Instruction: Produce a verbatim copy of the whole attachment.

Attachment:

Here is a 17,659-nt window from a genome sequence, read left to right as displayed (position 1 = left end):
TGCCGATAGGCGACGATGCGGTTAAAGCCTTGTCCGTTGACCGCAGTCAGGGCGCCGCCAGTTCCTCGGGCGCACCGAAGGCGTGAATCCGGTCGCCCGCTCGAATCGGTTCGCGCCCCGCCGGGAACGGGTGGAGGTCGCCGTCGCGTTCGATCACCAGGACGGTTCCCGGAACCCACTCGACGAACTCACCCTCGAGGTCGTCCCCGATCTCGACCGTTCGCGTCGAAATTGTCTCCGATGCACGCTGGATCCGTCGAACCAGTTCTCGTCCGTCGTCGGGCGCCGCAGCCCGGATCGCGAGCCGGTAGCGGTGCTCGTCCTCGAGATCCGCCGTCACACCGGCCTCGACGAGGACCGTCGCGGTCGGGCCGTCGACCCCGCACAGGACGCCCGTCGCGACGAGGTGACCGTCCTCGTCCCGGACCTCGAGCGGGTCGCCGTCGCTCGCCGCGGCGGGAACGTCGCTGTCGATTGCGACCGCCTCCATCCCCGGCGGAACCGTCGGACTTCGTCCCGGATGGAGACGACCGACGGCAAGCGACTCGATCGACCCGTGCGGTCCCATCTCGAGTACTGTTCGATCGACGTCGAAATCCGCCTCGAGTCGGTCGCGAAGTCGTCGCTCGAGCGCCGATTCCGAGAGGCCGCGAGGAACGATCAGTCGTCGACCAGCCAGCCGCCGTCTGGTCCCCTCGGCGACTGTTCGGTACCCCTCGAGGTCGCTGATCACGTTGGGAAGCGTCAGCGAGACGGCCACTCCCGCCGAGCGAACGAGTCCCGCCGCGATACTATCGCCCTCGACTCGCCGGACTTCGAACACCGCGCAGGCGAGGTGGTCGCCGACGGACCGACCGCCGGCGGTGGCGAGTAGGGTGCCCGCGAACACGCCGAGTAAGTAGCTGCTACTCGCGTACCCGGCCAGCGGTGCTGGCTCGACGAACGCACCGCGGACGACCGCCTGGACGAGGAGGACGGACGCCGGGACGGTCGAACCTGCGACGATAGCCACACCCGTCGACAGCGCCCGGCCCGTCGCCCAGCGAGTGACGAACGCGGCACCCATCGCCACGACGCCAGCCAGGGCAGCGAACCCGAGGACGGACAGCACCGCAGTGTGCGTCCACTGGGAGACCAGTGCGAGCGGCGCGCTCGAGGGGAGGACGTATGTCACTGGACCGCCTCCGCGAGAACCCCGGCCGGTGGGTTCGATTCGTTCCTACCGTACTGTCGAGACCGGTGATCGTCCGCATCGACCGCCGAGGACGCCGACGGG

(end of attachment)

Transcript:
Here is a 17,659-nt window from a genome sequence, read left to right as displayed (position 1 = left end):
TGCCGATAGGCGACGATGCGGTTAAAGCCTTGTCCGTTGACCGCAGTCAGGGCGCCGCCAGTTCCTCGGGCGCACCGAAGGCGTGAATCCGGTCGCCCGCTCGAATCGGTTCGCGCCCCGCCGGGAACGGGTGGAGGTCGCCGTCGCGTTCGATCACCAGGACGGTTCCCGGAACCCACTCGACGAACTCACCCTCGAGGTCGTCCCCGATCTCGACCGTTCGCGTCGAAATTGTCTCCGATGCACGCTGGATCCGTCGAACCAGTTCTCGTCCGTCGTCGGGCGCCGCAGCCCGGATCGCGAGCCGGTAGCGGTGCTCGTCCTCGAGATCCGCCGTCACACCGGCCTCGACGAGGACCGTCGCGGTCGGGCCGTCGACCCCGCACAGGACGCCCGTCGCGACGAGGTGACCGTCCTCGTCCCGGACCTCGAGCGGGTCGCCGTCGCTCGCCGCGGCGGGAACGTCGCTGTCGATTGCGACCGCCTCCATCCCCGGCGGAACCGTCGGACTTCGTCCCGGATGGAGACGACCGACGGCAAGCGACTCGATCGACCCGTGCGGTCCCATCTCGAGTACTGTTCGATCGACGTCGAAATCCGCCTCGAGTCGGTCGCGAAGTCGTCGCTCGAGCGCCGATTCCGAGAGGCCGCGAGGAACGATCAGTCGTCGACCAGCCAGCCGCCGTCTGGTCCCCTCGGCGACTGTTCGGTACCCCTCGAGGTCGCTGATCACGTTGGGAAGCGTCAGCGAGACGGCCACTCCCGCCGAGCGAACGAGTCCCGCCGCGATACTATCGCCCTCGACTCGCCGGACTTCGAACACCGCGCAGGCGAGGTGGTCGCCGACGGACCGACCGCCGGCGGTGGCGAGTAGGGTGCCCGCGAACACGCCGAGTAAGTAGCTGCTACTCGCGTACCCGGCCAGCGGTGCTGGCTCGACGAACGCACCGCGGACGACCGCCTGGACGAGGAGGACGGACGCCGGGACGGTCGAACCTGCGACGATAGCCACACCCGTCGACAGCGCCCGGCCCGTCGCCCAGCGAGTGACGAACGCGGCACCCATCGCCACGACGCCAGCCAGGGCAGCGAACCCGAGGACGGACAGCACCGCAGTGTGCGTCCACTGGGAGACCAGTGCGAGCGGCGCGCTCGAGGGGAGGACGTATGTCACTGGACCGCCTCCGCGAGAACCCCGGCCGGTGGGTTCGATTCGTTCCTACCGTACTGTCGAGACCGGTGATCGTCCGCATCGACCGCCGAGGACGCCGACGGG